The Skeptical Teacher

Musings of a science teacher & skeptic in an age of woo.

Posts Tagged ‘aliens’

The Pentagon Acknowledges UFO Program

Posted by mattusmaximus on December 30, 2017

There was some interesting news a few weeks ago regarding a secret government program run by the Pentagon which was, apparently, researching UFOs. According to the New York Times…

… The Defense Department has never before acknowledged the existence of the program, which it says it shut down in 2012. But its backers say that, while the Pentagon ended funding for the effort at that time, the program remains in existence. For the past five years, they say, officials with the program have continued to investigate episodes brought to them by service members, while also carrying out their other Defense Department duties.

The shadowy program — parts of it remain classified — began in 2007, and initially it was largely funded at the request of Harry Reid, the Nevada Democrat who was the Senate majority leader at the time and who has long had an interest in space phenomena. Most of the money went to an aerospace research company run by a billionaire entrepreneur and longtime friend of Mr. Reid’s, Robert Bigelow, who is currently working with NASA to produce expandable craft for humans to use in space.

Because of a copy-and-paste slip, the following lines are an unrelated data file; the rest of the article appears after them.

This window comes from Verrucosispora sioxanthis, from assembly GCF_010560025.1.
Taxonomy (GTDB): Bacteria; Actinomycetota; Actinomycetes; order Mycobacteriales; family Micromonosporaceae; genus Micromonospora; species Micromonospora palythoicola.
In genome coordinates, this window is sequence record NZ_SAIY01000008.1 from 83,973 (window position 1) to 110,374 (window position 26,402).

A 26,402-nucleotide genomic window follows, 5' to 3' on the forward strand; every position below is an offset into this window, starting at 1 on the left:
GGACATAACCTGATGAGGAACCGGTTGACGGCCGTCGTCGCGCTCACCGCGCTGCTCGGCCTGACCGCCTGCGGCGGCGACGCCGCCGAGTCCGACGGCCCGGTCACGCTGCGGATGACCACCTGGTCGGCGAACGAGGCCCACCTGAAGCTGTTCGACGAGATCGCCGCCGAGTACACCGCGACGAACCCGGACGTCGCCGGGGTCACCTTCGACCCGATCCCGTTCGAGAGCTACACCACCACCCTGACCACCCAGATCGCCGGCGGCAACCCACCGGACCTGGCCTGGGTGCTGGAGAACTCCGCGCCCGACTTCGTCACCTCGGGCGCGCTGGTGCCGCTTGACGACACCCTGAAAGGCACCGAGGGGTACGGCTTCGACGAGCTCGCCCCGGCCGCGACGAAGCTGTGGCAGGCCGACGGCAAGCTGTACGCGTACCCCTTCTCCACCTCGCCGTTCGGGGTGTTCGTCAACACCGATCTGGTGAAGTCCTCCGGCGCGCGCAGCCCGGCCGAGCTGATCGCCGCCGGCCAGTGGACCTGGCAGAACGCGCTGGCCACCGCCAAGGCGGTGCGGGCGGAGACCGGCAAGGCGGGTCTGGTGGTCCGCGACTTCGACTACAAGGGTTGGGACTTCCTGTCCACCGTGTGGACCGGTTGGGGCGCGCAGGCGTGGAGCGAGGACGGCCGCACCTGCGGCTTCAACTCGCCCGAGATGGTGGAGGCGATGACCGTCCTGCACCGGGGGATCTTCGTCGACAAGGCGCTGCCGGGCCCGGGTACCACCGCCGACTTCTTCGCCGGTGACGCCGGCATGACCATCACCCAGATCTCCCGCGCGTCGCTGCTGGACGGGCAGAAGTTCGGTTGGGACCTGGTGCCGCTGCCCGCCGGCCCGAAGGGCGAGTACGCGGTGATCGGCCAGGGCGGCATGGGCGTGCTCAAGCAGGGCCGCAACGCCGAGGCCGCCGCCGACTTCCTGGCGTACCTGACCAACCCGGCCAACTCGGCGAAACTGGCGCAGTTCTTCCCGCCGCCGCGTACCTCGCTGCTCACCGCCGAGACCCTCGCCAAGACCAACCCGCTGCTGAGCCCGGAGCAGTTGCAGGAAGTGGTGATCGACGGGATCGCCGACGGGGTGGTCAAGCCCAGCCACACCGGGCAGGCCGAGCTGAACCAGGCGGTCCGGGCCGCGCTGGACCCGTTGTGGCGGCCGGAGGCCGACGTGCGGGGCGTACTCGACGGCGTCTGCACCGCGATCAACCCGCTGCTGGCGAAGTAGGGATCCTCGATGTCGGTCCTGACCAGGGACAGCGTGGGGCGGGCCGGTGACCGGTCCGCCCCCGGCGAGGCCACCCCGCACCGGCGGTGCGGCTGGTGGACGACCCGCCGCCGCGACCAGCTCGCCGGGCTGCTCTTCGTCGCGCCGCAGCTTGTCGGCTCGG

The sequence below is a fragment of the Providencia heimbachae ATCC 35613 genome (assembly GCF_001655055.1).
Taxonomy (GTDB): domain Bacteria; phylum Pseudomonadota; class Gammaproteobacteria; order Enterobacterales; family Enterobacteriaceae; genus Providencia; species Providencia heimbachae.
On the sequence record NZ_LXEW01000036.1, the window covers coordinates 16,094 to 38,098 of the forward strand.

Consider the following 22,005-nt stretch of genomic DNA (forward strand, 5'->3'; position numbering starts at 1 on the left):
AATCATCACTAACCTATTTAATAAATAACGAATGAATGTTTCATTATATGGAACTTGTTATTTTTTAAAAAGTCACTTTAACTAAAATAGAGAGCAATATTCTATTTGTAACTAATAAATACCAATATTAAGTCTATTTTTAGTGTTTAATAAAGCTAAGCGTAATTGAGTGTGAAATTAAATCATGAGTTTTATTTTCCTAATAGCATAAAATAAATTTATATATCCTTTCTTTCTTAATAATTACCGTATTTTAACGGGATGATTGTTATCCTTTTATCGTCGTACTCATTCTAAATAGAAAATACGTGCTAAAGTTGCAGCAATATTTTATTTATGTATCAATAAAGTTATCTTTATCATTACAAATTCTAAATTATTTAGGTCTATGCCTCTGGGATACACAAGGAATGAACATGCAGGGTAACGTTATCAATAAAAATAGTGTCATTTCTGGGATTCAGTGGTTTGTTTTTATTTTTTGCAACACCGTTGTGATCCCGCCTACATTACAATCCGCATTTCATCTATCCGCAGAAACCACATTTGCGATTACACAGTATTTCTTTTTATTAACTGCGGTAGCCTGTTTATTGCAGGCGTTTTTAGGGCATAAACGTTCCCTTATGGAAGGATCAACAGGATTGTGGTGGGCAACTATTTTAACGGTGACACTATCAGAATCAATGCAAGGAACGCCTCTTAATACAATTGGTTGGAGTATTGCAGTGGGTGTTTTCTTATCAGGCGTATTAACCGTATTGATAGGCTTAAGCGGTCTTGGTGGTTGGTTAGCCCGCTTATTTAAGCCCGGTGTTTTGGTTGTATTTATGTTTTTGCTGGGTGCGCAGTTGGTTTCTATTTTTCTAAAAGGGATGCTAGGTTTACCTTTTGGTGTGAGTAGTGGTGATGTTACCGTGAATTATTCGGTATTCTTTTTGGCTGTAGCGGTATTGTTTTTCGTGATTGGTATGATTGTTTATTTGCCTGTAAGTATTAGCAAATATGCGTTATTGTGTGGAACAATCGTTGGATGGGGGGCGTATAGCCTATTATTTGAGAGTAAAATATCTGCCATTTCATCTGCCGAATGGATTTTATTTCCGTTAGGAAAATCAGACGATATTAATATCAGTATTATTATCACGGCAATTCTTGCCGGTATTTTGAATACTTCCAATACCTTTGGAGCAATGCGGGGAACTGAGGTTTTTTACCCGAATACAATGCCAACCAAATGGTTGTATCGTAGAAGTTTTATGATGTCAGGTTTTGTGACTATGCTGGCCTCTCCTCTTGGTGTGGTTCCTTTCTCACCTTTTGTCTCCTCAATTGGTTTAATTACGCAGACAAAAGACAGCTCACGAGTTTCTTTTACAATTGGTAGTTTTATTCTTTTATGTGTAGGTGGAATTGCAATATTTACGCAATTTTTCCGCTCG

On CBS’s “60 Minutes” in May, Mr. Bigelow said he was “absolutely convinced” that aliens exist and that U.F.O.s have visited Earth. [emphasis added]…

I both agree and disagree with the last, bolded statement. I disagree that this is evidence of aliens existing; to me, the bar for accepting the existence of extra-terrestrial life is much higher than simply seeing things in the sky that are of unknown origin, which leads me to question leading into my second point.

Why is it that so many people are all-too-willing to, on the basis of incomplete or scant evidence, draw the conclusion that such things are, by default, extra-terrestrial visitors from another planet?

To explore the flaws in such thinking, we must first revisit the definition of the term “UFO”.  A UFO is, by definition, an unidentified flying object.  This means that, quite simply, we do not know what it is – it doesn’t mean that it’s a bird, weather balloon, alien spacecraft, or even Santa Claus (but I highly doubt it is Santa Claus, for reasons outlined here).  It means that we lack enough information to state that we know what it is.